Ra: Those days the kurtas used to be short, so we also found this style very comfortable. We even wore American army jackets during a show, and that also got to do a lot with our spectacular performance. However, our wardrobe was quite simple, yet elegant and trendy.
Sa: We would jam for hours sometimes at the Intercontinental Hotel, now Sheraton, where we would perform often. We would probably be paid around Rs. 750/- for a night's show where the entrance fee would be Rs. 5/-. In fact our last show was done there in 1969, as I can recall.
Ra: We performed a few times at the Ladies' Club. It used to host a whole lot of meena bazaars back then. I remember just jamming at Dhaka Club from 7 in the night to 7 in the morning straight. The audience just wouldn't let us leave.
Sa: I remember we performed at the Holly Cross College once [smiles brightly at Rafi]. When Sister Mary Joe requested us to perform for her girls, we were stunned! I mean, back then it was quite conservative and on top of it we would be performing at a Catholic school. But it went off well, especially for our manager who got a chance to flaunt himself in front of the girls [laughs].
Ra: We had all worn specially designed jackets with polo necks for that show!
Sa: Later on, we sold our instruments to Zafar Iqbal at one point. He had turned out to be a movie star later on in his life until he passed away. We got Shabbir to get replacements when he went to Honk Kong. We got ourselves Pearl drums and Fender guitars after scrapping about $720. We had even managed to grab some great deals for ourselves. We travelled all the way to Sylhet, at Srimangal, and performed at the Monsoon Ball there. It was difficult back then as well. My parents were very strict and I used to make up excuses about staying over at my cousin's place across the street and would jam the whole night.
Ra: I remember all the stress we had to go through. At times, a show would begin, but there would be no sign of Sajju at all. I had to cover up and lie to my aunt and uncle all because of Sajju [smirks]. I also remember smuggling Alamgir out of his boarding school.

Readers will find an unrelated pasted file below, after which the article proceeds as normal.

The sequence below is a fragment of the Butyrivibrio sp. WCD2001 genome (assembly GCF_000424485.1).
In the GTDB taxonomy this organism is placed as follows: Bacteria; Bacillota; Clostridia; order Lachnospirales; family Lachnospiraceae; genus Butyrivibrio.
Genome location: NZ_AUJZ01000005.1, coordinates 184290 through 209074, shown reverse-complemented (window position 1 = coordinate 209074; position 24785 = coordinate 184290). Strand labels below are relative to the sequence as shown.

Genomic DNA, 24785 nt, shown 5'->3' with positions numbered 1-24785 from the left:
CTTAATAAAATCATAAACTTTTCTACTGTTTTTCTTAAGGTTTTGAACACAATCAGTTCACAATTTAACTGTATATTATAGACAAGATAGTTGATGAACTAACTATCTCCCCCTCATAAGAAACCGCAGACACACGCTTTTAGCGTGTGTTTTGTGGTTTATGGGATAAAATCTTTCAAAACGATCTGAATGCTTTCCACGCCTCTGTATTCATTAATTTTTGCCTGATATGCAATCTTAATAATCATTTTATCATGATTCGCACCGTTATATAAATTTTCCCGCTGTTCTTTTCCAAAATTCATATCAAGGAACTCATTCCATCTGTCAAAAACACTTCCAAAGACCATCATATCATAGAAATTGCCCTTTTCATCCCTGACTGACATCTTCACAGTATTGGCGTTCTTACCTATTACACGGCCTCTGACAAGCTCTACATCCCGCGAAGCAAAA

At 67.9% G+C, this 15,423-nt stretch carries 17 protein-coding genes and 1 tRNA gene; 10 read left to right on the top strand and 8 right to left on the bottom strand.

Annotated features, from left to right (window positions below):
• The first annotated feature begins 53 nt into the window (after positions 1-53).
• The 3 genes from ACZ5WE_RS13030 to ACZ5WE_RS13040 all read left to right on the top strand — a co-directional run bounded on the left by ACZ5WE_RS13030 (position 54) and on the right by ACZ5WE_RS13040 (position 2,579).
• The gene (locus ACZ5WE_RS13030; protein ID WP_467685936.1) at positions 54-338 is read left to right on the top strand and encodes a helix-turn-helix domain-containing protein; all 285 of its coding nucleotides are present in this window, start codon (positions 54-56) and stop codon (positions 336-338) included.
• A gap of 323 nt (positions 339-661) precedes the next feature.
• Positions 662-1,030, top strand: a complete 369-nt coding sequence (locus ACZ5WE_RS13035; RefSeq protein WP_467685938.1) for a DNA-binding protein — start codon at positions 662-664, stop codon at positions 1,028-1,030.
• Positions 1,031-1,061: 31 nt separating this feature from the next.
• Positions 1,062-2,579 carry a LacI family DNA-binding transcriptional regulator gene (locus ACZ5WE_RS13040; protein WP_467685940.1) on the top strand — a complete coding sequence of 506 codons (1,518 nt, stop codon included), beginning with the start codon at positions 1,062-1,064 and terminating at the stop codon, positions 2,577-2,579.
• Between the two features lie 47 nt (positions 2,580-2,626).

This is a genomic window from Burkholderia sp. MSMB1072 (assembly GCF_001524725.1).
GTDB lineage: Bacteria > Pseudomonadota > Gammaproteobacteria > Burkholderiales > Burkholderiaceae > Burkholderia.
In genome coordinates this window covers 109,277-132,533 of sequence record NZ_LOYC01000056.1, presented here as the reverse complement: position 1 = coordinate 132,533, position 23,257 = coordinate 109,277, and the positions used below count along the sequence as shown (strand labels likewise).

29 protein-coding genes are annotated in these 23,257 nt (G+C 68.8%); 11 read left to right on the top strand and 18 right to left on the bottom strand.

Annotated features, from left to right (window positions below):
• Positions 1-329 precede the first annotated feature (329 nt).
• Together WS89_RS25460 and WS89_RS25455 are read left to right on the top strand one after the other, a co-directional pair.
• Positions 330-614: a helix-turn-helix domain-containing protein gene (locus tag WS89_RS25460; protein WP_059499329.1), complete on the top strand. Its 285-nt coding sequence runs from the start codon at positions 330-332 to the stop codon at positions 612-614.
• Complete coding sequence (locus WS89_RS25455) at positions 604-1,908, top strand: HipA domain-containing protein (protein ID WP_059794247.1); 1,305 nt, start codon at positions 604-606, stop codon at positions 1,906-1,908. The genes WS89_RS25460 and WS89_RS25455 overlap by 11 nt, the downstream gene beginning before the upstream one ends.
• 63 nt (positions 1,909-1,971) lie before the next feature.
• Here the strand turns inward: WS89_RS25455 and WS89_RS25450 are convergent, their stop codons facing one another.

Sa: Alamgir studied at a Cadet College, and we used to sneak him out almost every other night for shows. Those were the really good times now that we think of it.
Ra: We even got a chance to take out a record--a 45 RPM--from EMI. We were all so excited about it! We went all the way to Karachi for the recording and stayed there for around 15 days. My parents lived there then, so I told Sajju's mom, my phuppi, that we would just be having a nice vacation, since it was the holidays. But I am sure she had suspected something fishy.
Sa: We had composed a number called Byartho Premik and did two fusion tracks, mainly a blend of the east and the west. We had also been the first ones to introduce this sort of music at that time like the instrumental we did based on Raga Bagyasree. While we were in Karachi, the Karachi TV had requested us to perform on a weekly television show, in which we performed for an hour at least. In between the songs, the host of the show also interviewed us.
Sa: Sometimes, I find myself going back to the late '60s with all the guys. I did hear that Alamgir is now in Canada. Shabbir passed away. He was suffering from cancer. Fazle passed away recently from a burst appendix. Fahmi is in the USA and I have been living in the States as well for the past 30 years. But I am going on with my music in Hawaii. We have a little band and we call it Blue Rain. We do a lot of experimental music.
And they said a lot more. That was definitely not the end of their true fairy tale. The Windy Side of Care is an example of passionate music and also a revolution in our cultural field. Though it is lost in all the complexities time has to offer, the memories still linger on. And maybe, at some point of time, while passing by Paribagh, you might just come across the remnants of the Windy Side of Care and feel the vibes of their last guitar strum.